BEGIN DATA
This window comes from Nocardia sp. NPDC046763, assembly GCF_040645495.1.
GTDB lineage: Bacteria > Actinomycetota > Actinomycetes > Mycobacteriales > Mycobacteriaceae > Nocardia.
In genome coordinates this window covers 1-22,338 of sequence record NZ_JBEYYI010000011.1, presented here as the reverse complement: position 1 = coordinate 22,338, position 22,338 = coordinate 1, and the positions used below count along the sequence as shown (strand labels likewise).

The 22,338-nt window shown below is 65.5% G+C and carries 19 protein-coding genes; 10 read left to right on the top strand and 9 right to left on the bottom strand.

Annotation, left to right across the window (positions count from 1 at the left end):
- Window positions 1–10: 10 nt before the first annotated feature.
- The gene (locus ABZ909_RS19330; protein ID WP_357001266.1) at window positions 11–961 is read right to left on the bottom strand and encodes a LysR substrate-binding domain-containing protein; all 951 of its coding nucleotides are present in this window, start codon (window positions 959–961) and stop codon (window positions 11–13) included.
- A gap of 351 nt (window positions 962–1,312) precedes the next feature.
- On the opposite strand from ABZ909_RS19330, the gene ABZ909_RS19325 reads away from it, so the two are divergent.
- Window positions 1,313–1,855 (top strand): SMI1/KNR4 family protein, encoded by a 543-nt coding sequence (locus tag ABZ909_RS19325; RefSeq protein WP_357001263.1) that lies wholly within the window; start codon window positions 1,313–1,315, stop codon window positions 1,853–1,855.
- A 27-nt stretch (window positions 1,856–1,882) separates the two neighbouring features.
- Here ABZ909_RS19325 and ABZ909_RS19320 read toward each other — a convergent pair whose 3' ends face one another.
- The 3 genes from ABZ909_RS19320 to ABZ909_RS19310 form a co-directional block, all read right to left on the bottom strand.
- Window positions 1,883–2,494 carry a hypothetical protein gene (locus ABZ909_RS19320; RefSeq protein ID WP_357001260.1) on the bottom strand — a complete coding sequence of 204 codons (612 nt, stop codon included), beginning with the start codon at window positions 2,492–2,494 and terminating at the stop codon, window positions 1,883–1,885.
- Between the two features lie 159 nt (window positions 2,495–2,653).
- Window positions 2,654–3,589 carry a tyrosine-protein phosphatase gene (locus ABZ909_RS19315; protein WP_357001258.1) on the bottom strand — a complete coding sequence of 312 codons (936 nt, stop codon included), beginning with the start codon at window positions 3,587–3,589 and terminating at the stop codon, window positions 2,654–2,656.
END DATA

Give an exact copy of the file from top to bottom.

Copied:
This window comes from Nocardia sp. NPDC046763, assembly GCF_040645495.1.
GTDB lineage: Bacteria > Actinomycetota > Actinomycetes > Mycobacteriales > Mycobacteriaceae > Nocardia.
In genome coordinates this window covers 1-22,338 of sequence record NZ_JBEYYI010000011.1, presented here as the reverse complement: position 1 = coordinate 22,338, position 22,338 = coordinate 1, and the positions used below count along the sequence as shown (strand labels likewise).

The 22,338-nt window shown below is 65.5% G+C and carries 19 protein-coding genes; 10 read left to right on the top strand and 9 right to left on the bottom strand.

Annotation, left to right across the window (positions count from 1 at the left end):
- Window positions 1–10: 10 nt before the first annotated feature.
- The gene (locus ABZ909_RS19330; protein ID WP_357001266.1) at window positions 11–961 is read right to left on the bottom strand and encodes a LysR substrate-binding domain-containing protein; all 951 of its coding nucleotides are present in this window, start codon (window positions 959–961) and stop codon (window positions 11–13) included.
- A gap of 351 nt (window positions 962–1,312) precedes the next feature.
- On the opposite strand from ABZ909_RS19330, the gene ABZ909_RS19325 reads away from it, so the two are divergent.
- Window positions 1,313–1,855 (top strand): SMI1/KNR4 family protein, encoded by a 543-nt coding sequence (locus tag ABZ909_RS19325; RefSeq protein WP_357001263.1) that lies wholly within the window; start codon window positions 1,313–1,315, stop codon window positions 1,853–1,855.
- A 27-nt stretch (window positions 1,856–1,882) separates the two neighbouring features.
- Here ABZ909_RS19325 and ABZ909_RS19320 read toward each other — a convergent pair whose 3' ends face one another.
- The 3 genes from ABZ909_RS19320 to ABZ909_RS19310 form a co-directional block, all read right to left on the bottom strand.
- Window positions 1,883–2,494 carry a hypothetical protein gene (locus ABZ909_RS19320; RefSeq protein ID WP_357001260.1) on the bottom strand — a complete coding sequence of 204 codons (612 nt, stop codon included), beginning with the start codon at window positions 2,492–2,494 and terminating at the stop codon, window positions 1,883–1,885.
- Between the two features lie 159 nt (window positions 2,495–2,653).
- Window positions 2,654–3,589 carry a tyrosine-protein phosphatase gene (locus ABZ909_RS19315; protein WP_357001258.1) on the bottom strand — a complete coding sequence of 312 codons (936 nt, stop codon included), beginning with the start codon at window positions 3,587–3,589 and terminating at the stop codon, window positions 2,654–2,656.